» Uncategorized » Paper Tigers

Paper Tigers

Arizona’s rules of criminal procedure explicitly give courts authority to preclude evidence if a party violates the discovery rules. However, the Supreme Court of Arizona has stated that “preclusion is rarely, if ever, an appropriate sanction for a discovery violation.” As a result of that language, Arizona trial courts almost never preclude evidence, especially when that evidence is a witness who was untimely disclosed or failed to participate in a deposition.

I’ve tried arguing that preclusion is frowned upon because most published opinions deal with defendants noticing witnesses at the last minute. Defendants have a Sixth Amendment right to present witnesses, so the courts need to avoid preclusion so as not to infringe on defendants’ constitutional rights. I usually provide a string cite of cases frowning upon preclusion, all of which involve defendants’ last-minute disclosures, and then I cite a case suggesting that Arizona courts’ hesitance in sanctioning discovery violations with preclusion is a consequence of the Sixth Amendment. The state doesn’t have any Sixth Amendment rights, so preclusion shouldn’t be as rare a sanction when it’s the state that violated the rules. Makes sense, right? I think it’s a compelling argument, but courts almost never agree with me.

I also regularly argue that any other sanction is meaningless. According to the case law, determining which sanction to impose is left to “the sound discretion of the trial court.” I argue that trial courts are in the best position to give the rules some teeth. According to the case law, preclusion is only acceptable where less stringent sanctions won’t effect the ends of justice, and in most cases, anything short of preclusion or dismissal won’t make any difference at all. Again, I think it’s a compelling argument. Judges usually disagree with me.

The Supreme Court of Arizona is no doubt aware of the arguments I’ve made, and it clearly acknowledged the fact that rules need remedies in State v. Tucker, where the court said the following:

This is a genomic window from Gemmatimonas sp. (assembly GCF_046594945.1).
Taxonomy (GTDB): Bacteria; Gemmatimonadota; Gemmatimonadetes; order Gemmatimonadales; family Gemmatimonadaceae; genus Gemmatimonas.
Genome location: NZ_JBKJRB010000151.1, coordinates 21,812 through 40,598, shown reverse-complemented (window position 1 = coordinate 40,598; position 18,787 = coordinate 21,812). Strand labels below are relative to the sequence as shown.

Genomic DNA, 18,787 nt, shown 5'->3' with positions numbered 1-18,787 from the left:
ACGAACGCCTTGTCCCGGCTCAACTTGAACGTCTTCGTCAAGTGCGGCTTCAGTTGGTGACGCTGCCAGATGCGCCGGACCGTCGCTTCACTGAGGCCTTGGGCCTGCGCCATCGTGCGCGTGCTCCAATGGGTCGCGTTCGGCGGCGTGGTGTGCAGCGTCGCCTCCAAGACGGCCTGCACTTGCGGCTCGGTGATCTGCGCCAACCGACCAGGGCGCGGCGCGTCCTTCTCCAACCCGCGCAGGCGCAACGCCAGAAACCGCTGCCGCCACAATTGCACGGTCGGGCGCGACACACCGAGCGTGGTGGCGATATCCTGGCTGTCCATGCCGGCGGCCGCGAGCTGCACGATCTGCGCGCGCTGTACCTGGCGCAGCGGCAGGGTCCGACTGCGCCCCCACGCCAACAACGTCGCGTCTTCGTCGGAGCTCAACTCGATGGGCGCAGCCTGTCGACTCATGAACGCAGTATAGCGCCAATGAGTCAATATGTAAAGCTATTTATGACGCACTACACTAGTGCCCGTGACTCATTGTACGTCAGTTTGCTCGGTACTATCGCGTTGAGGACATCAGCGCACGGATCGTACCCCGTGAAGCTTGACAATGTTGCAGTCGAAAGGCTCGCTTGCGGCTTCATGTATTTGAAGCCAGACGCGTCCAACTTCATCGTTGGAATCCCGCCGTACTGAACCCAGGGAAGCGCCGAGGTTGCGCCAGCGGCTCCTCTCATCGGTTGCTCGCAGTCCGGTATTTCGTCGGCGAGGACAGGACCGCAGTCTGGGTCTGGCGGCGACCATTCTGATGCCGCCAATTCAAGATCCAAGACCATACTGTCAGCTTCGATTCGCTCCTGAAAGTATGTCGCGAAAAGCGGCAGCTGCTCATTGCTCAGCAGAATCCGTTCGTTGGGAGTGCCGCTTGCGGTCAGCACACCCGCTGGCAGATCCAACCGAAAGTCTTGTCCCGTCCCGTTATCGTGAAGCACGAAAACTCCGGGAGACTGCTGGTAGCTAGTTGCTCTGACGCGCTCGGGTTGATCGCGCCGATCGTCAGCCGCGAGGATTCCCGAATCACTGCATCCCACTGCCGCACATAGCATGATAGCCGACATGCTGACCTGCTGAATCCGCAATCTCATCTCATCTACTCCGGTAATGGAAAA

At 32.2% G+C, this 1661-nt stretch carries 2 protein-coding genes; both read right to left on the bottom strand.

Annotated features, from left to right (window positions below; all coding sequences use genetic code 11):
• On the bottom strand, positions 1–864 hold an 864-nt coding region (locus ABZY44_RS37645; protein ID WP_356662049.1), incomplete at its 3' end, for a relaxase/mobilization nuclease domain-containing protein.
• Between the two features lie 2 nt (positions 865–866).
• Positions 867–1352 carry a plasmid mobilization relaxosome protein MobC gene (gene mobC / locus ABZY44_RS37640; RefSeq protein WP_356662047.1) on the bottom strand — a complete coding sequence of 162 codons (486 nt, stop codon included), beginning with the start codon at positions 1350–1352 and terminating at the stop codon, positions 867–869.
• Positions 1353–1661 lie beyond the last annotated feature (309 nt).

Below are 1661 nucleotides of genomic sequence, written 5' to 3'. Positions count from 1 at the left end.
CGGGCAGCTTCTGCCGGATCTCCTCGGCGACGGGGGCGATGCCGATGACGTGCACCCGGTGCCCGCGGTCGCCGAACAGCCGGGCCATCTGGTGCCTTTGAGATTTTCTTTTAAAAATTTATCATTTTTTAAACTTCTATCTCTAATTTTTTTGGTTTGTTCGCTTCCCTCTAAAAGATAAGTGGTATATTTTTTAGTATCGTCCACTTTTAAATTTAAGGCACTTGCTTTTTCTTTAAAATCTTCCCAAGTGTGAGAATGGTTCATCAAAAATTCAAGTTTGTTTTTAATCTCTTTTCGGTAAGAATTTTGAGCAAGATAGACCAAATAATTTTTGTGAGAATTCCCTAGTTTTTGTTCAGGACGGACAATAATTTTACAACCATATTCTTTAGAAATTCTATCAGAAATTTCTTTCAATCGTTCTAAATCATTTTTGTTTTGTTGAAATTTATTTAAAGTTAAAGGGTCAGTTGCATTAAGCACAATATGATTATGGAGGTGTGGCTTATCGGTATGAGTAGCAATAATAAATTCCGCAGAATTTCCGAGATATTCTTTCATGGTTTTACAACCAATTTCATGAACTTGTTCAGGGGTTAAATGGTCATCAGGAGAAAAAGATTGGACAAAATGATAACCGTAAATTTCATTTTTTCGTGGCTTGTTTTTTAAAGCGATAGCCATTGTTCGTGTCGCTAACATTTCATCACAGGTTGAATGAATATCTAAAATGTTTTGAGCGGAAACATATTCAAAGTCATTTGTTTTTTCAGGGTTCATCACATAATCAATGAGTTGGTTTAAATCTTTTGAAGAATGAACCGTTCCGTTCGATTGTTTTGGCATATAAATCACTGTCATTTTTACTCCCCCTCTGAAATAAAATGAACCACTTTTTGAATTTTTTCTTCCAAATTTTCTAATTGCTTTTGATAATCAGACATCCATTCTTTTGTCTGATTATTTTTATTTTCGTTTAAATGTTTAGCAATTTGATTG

We have previously voiced our disapproval of the type of discovery practices exhibited in this case. We repeat our disapproval, this time mindful that appellate rebuke without reversal may amount to no more than an easily-ignored verbal spanking. While upsetting a criminal conviction is a drastic step, it is one we may in the future be required to take, pursuant to our inherent supervisory authority, if it is the only way to deter prosecutorial defiance of court rules.

Moreover, we note that it is the trial court’s responsibility to enforce our disclosure rules. Trial court judges are far more able than we to ensure that prosecutors do not ignore their Rule 15 obligations. When necessary, trial judges possess the power to invoke sanctions — including holding counsel in contempt — for failure to comply with discovery rules. Perhaps the time has come to make clear that these sanctions are not merely a paper tiger.

In most Arizona trial courts, even easily-ignored verbal spankings aren’t as common as they should be. When I ask for preclusion, pulling out the ol’ paper tiger quote from Tucker generally gets me rolled eyes or a “very funny, defense counsel” from the judge. They don’t take it seriously. They cite the opinion saying preclusion is rarely, if ever, an appropriate sanction for a discovery violation. That is, if they bother citing anything at all.

Tucker was a 1988 case. I’m waiting for trial courts to start taking responsibility to enforce the disclosure rules. I’m waiting for the Supreme Court of Arizona to take that drastic step they threatened.

They’re still angry, right? Maybe? I bet they are, and one day, just you wait. The time will come for them to make clear that discovery sanctions are not merely a paper tiger.

It just isn’t today. Any today. Ever.

Filed under: Uncategorized

2 Responses to "Paper Tigers"

  1. Matt Brown says:

    I guess some things really are the same everywhere. Awfully depressing.

  2. Jeff Gamso says:

    It’s not just Arizona. I’ve several times mentioned the lawyer who told the Ohio Supreme Court, “You have to make them lose to make them learn.” They don’t. Some years ago, the then-Chief Justice had had enough. It was a death penalty case, and the prosecutor’s cheating at the mitigation phase was, well, typically outrageous. The majority condemned it but affirmed. The Chief dissented in part, noting that he would have reversed the death sentence. He explained, “Clearly, our protestations have failed to change the advocacy of some prosecutors. It is as if they intentionally engage in improper conduct, safe in the belief that this court will continue to protest with no consequences. In the interest of the integrity of the criminal justice system in this state, we must demonstrate that our protestations are more than utterings of frustration.”

Leave a Reply



Articles Comments

Web Design by Actualize Solutions